The Day is Done
In addition to that kind of chilled-out sad feeling the speaker has, there's another kind of bad feeling in this poem. This one is a lot less fun. Here we're talking about real suffering. Well, not like being tortured, or going to the DMV, but just the everyday pain of living. You know this feeling? When getting through the day feels like a drag, when all the things you have to deal with seem to be piling up on top of you? Well, we hope you don't feel that way all the time, but it's a big part of what "The Day is Done" is about.
Questions About Suffering
- Do you think suffering is a major theme in this poem, or did it not jump out at you that much?
- Does the poem's speaker seem a little whiny to you?
- If pain is a part of this poem, do you think Longfellow makes it easy to relate to? Have you felt this kind of worn-out suffering at the end of an ordinary day?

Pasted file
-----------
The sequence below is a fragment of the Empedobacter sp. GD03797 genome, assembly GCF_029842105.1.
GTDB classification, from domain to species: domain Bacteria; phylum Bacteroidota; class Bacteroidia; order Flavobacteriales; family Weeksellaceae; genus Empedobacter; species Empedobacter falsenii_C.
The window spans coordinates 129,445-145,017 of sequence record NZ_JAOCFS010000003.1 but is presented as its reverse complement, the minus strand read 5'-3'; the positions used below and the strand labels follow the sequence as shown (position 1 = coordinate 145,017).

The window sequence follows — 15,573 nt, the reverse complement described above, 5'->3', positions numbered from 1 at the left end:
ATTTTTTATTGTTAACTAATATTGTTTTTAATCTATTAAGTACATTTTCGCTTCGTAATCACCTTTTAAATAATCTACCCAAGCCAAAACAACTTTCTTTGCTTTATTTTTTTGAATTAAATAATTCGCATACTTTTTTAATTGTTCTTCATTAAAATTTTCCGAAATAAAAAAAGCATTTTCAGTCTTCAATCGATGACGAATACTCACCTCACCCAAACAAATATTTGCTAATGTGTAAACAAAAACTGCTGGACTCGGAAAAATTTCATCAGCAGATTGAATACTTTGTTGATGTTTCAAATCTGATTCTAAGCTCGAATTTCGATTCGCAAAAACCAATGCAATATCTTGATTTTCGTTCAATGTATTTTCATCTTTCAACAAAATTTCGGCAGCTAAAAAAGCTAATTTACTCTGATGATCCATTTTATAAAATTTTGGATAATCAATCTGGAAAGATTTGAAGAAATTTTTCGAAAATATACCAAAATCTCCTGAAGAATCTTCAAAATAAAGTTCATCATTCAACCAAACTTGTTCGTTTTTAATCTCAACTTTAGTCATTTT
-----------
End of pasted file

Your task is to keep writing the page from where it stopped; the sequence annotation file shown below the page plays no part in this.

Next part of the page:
- Do you see a real difference between "sadness" and "sorrow," or do those words mean pretty much the same thing to you?
Chew on This
The difference between sadness and suffering is at the core of this poem, and the whole thing is an effort to give a precise definition of those mysterious emotional states.
While the speaker insists at the beginning that he is not in pain, his descriptions of his feelings become gradually more intense and, by the end of the poem, it is clear that he is really suffering.